Ask a Nurse

How Do I Know If I’m Pregnant?

You can become pregnant if you’re having sex, even if you’re using some form of birth control. Here are some signs and symptoms of pregnancy:

  • Missed period (more than two weeks late) if your periods are regular.
  • Tenderness in your breasts
  • Nausea, especially in the morning
  • Tiredness
  • Going to the bathroom more often (this could also be a symptom of a urinary tract infection)

The best way to know if you are pregnant is to have a pregnancy test. Call us to schedule a test at 218-326-0404.

We care and we’re here to help. Our staff is trained to help answer your questions and assist you with making decisions. All of our services are free and completely confidential.

What is the “Morning After Pill”?

The Morning After Pill is a so-called emergency contraceptive that can be taken within the first 72 hours after intercourse to prevent pregnancy.

But the truth is if conception has taken place, and you take the Morning After Pill, it will work to prevent the egg from implanting in your uterine wall. If this happens, an abortion will occur, because the egg has already been fertilized. The fertilization of an egg can occur as early as 15 minutes after intercourse.

The fertilized egg contains all 46 human chromosomes. These chromosomes are the complex genetic design that will determine the hair, sex, eye color, skin tone and height of a child, and provides everything is there to grow a human being.

Why is a Morning After Pill included with a Pregnancy Test?

The Morning After Pill comes with a pregnancy test. No urine pregnancy test will show a positive result until 7 to 10 days after conception; therefore, a positive pregnancy test at this point means that the woman is pregnant from an earlier sexual encounter.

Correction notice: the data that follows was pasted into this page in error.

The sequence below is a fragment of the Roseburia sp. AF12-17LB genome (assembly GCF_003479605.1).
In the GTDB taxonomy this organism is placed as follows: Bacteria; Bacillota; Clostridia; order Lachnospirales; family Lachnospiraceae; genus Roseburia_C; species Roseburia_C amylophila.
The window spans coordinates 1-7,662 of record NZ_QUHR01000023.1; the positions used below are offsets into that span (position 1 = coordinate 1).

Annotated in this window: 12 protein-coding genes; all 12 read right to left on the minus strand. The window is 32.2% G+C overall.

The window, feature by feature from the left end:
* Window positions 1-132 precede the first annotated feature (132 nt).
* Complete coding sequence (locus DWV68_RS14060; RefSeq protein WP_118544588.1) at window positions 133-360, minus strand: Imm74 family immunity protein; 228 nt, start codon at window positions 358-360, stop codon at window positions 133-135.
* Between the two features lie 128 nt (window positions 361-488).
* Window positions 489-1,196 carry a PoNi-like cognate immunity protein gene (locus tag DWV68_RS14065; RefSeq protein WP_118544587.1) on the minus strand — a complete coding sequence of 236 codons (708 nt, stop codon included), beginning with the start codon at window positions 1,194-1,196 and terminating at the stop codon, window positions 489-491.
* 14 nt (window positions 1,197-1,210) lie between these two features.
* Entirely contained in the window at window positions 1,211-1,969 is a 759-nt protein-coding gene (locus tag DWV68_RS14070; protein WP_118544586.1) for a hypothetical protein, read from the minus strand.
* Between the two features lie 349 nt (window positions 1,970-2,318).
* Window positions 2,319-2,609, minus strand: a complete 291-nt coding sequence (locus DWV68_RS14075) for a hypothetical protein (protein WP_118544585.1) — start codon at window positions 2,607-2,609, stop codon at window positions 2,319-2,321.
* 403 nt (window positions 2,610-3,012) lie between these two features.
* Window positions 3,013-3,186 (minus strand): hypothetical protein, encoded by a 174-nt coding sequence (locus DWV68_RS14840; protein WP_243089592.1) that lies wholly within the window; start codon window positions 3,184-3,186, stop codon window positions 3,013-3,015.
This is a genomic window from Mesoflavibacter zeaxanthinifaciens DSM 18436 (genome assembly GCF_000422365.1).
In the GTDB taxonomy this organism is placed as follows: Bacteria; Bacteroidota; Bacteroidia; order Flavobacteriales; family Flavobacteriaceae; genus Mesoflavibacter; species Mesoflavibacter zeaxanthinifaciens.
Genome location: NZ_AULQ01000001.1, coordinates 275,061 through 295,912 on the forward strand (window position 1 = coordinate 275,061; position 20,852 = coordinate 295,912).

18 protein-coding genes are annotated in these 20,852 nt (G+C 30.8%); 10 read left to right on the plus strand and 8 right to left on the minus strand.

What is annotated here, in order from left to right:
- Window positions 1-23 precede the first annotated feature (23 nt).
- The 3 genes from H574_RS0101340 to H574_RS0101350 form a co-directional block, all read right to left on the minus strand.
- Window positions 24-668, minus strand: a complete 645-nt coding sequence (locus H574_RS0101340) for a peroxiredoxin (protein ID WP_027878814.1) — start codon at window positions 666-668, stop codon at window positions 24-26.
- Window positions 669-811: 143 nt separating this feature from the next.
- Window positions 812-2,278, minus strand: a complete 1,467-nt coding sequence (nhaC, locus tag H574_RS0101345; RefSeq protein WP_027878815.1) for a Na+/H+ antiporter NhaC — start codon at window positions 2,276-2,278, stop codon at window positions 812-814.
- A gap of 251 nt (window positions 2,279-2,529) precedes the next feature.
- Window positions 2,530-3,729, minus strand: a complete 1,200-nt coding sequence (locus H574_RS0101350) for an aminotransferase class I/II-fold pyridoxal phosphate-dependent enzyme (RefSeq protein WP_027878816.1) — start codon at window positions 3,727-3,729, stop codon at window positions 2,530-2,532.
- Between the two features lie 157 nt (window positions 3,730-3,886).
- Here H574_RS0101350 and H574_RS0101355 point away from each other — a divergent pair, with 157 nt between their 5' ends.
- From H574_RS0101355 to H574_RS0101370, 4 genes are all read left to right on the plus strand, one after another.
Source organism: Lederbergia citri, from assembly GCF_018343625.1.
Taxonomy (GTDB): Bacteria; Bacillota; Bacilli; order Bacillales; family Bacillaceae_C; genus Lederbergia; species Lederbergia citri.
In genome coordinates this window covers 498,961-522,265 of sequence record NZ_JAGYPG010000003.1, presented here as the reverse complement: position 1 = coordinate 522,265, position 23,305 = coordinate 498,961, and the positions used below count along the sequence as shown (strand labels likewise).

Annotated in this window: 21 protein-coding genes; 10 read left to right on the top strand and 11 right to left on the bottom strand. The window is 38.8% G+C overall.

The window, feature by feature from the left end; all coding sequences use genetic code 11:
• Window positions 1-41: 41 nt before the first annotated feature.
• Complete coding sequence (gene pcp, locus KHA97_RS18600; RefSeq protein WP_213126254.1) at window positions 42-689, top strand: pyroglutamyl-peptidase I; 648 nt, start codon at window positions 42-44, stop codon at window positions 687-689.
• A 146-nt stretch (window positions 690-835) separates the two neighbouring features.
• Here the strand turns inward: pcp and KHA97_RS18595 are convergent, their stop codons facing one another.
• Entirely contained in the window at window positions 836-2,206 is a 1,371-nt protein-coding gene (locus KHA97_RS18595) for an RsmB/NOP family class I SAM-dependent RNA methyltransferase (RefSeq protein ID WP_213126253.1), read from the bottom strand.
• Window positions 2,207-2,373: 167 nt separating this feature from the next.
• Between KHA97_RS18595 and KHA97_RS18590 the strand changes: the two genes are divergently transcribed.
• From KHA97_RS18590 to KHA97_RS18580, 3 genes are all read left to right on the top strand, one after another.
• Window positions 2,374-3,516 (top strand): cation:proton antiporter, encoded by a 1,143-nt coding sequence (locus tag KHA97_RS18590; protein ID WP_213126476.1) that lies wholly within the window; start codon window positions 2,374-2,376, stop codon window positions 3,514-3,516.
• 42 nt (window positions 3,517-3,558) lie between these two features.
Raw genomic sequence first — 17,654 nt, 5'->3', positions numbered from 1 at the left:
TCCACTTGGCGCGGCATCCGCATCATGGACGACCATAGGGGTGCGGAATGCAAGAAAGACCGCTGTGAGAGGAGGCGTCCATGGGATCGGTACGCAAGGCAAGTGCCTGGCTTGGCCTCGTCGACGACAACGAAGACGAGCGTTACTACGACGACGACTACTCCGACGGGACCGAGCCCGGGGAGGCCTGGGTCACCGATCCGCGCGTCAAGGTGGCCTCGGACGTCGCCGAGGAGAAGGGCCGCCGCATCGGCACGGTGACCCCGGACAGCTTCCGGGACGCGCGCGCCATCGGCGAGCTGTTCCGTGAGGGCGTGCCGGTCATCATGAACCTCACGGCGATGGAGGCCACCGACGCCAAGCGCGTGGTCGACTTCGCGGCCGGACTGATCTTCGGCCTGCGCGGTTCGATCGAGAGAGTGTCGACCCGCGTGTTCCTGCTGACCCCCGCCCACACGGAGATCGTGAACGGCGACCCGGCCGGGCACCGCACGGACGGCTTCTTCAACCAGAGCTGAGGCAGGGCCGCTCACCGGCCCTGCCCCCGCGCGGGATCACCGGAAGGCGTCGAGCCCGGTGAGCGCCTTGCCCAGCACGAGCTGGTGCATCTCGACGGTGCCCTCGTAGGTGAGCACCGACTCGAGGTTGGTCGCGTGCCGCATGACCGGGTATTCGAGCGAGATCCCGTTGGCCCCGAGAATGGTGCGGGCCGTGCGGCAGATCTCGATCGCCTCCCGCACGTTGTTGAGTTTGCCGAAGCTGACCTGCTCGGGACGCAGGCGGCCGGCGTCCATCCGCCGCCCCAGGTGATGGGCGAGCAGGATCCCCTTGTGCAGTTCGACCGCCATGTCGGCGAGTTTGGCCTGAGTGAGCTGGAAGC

The instructions in the kit say that “it will give you ‘peace of mind’ to know you are not pregnant from sex earlier in the month or in previous months.”

The literature provided in the kit states over and over that women who are pregnant should not take the Morning After Pill. The effects of doing so are not known because no direct studies have ever been done.

How Does the Morning After Pill Work?

Depending on what brand you use, a set number of pills need to be taken within the first 72 hours, followed by more pills 12 hours later. According to where you are in your menstrual cycle, the pill could affect you in three different ways:

  1. Ovulation will be prevented if you haven’t already started ovulating (the egg will not be released to meet with the sperm. Sperm can survive in your vagina up to 72 hours after intercourse)
  2. Your normal menstrual cycle will be altered, delaying ovulation (the release of the egg from the ovary.)
  3. If the egg has already been released, the lining of your uterus will become irritated, and this irritation will interfere with the ability of the fertilized egg to implant in your uterus. (Your body will reject the baby, and he/she will die.)

Are there Health Risks with the Morning After Pill

Yes. There are short-term side effects to taking the Morning After Pill.

Short-term side effects may include:

  1. Nausea and vomiting
  2. Irregular and unpredictable menstrual periods
  3. Breast tenderness
  4. Blood clots

Long-term side effects from the use of the Morning After Pill are unknown.

 

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We give general information, not medical advice. Any information on this site is not designed to be a substitute for advice from medical, mental health, or legal professionals.